The overall tariff that the Remainers say will destroy British Industry and Jobs is…., drum roll, …… 1% (ONE PERCENT)


Of course tariffs are not the only thing that effects the price that our European trading partners pay for the goods and services we export to them. A far bigger impact is caused by changes in exchange rates between the Pound and the Euro.


The pound has fallen sharply this year against the euro. Most of the fall was before Brexit but the position for our European customers was made even better after the referendum. The Euro is 18.8% higher now than this year’s low. That means that UK exports to the Eurozone are 18.8% cheaper.

So even if no trade deal is completed and the maximum 1% average tariff is applied to all British exports into the EU they will still be 17.8% cheaper than they were in July. Hard to see how that translates into massive job losses for businesses trading with the EU!

The fact is that even the worst possible outcome (which I don’t expect) will only add an average of 1% to the cost of British exports into the single market. Currency fluctuations dwarf this impact and the fall in the value of the pound means that whatever deal is eventually concluded we will be in a much better position to export to “the single market” than before Brexit.

Sterling & The Cost of Imports

Of course whilst exporters will benefit hugely from the fall in the value of sterling the opposite is true for importers. As a country we import a lot of products and raw materials and these will all be more expensive since sterling has fallen.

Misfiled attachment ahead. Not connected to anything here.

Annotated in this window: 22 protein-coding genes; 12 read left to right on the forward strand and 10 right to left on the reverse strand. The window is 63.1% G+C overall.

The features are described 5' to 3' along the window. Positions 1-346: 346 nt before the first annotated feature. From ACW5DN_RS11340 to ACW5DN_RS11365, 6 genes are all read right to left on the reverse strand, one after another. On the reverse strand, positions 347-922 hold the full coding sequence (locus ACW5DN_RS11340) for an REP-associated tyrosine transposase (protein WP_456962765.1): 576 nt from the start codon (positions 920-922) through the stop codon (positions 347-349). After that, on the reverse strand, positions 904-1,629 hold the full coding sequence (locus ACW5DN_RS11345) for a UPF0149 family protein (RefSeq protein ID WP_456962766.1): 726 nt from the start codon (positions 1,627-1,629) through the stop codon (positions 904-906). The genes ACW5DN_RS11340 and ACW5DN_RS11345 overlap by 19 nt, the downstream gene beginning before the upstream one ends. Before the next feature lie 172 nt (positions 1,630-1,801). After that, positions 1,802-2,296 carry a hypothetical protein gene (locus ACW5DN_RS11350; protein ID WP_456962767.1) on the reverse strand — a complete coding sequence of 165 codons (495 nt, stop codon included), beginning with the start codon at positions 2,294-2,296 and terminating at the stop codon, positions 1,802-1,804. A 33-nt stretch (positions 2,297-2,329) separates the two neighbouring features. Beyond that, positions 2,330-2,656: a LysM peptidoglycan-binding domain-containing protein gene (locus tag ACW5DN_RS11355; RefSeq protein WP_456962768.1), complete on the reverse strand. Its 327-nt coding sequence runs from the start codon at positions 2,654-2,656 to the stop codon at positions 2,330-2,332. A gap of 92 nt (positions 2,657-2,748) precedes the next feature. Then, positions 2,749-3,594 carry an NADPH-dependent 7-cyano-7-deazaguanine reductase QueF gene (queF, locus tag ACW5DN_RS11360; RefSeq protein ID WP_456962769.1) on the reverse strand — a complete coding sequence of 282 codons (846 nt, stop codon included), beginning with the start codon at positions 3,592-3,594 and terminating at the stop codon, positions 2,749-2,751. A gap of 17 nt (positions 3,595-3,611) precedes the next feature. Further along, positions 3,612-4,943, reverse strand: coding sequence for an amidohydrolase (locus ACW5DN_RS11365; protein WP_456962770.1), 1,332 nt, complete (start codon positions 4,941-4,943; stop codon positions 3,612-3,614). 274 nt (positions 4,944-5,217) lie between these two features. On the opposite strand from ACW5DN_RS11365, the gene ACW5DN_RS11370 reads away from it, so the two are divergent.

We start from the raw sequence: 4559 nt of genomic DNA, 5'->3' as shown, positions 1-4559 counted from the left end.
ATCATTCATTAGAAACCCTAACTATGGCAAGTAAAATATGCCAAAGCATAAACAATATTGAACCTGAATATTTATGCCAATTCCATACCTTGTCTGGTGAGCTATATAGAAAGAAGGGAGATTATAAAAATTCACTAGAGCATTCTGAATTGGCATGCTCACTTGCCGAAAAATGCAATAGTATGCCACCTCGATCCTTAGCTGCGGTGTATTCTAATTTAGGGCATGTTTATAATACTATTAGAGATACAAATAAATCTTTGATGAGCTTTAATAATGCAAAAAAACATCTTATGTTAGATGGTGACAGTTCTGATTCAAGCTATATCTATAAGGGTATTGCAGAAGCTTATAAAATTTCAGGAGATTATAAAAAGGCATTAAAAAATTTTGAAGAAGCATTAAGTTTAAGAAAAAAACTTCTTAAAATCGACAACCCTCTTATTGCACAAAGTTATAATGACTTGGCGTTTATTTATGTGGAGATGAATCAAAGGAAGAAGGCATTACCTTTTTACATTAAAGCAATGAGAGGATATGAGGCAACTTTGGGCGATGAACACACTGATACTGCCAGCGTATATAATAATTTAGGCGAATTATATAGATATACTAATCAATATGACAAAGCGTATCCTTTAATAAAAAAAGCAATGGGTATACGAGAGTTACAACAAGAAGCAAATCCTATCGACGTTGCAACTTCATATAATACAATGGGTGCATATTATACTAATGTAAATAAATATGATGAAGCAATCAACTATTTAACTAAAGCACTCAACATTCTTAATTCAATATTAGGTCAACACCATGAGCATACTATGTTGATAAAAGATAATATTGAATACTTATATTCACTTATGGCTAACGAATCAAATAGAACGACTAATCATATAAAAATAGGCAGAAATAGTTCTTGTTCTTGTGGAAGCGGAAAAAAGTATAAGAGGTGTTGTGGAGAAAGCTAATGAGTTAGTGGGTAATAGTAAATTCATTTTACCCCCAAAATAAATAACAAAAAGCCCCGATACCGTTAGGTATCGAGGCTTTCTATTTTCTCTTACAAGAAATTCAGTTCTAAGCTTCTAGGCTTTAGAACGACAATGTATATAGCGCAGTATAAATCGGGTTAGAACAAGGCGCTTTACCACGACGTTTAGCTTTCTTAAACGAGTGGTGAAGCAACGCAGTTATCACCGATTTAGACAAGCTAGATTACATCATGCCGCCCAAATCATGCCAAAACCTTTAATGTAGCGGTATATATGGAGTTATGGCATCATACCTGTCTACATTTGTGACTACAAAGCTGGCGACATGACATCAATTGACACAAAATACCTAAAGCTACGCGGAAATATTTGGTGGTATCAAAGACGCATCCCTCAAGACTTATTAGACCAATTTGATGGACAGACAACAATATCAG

Sterling is down 16.6% against its highest level of this year against the dollar. There is no doubt that a fall in starling will push up the price of imported goods.

However, many of the things we import can be swapped for domestically produced equivalents. If the price of French cheese goes up, the consumer can by English Cheese. If the price of BMW’s goes up, sales managers can buy Jaguars. If the price of holidays to Spain go up then holidays to Center Parks can be taken. Any substitution to domestic producers will be a benefit to the UK economy.

Other products may simply not be bought at all. If Swiss watches are too expensive then many people will decide to go without. Likewise for jewellery, perfume, designer french handbags and shoes, art and other imported luxury goods. Money not spent on imported luxury goods is available to spend on unrelated goods, many of which will be domestically produced.

There are of course essential commodities such as Oil and Industrial Metals that we have no choice but to import and these will be more expensive. However these commodities are at historically very low prices.


With oil trading at $50 a barrel the cost in sterling has risen from what would have been £32 a barrel to £38 a barrel.

Increasing raw material prices are often offset by more efficient usage. If heating bills go up, people are more inclined to invest in better insulation. If petrol goes up people drive less and plan journeys more efficiently.

Industrial metal prices are also at five year lows:


The fact is that a falling pound will increase the price of imported goods. However the impact to the UK economy will be mitigated by a reduction in imports as people substitute for cheaper domestic goods where they can and forego some imported luxury products altogether.

Raw material costs will rise, offset in a small way by reduced usage driven by the economic incentive to be more efficient or substitute lower cost materials. However commodity prices are, in the main, at historic lows meaning that the cash loss to the country of the increased price is far less than many people fear.




This entry was posted in Current Affairs. Bookmark the permalink.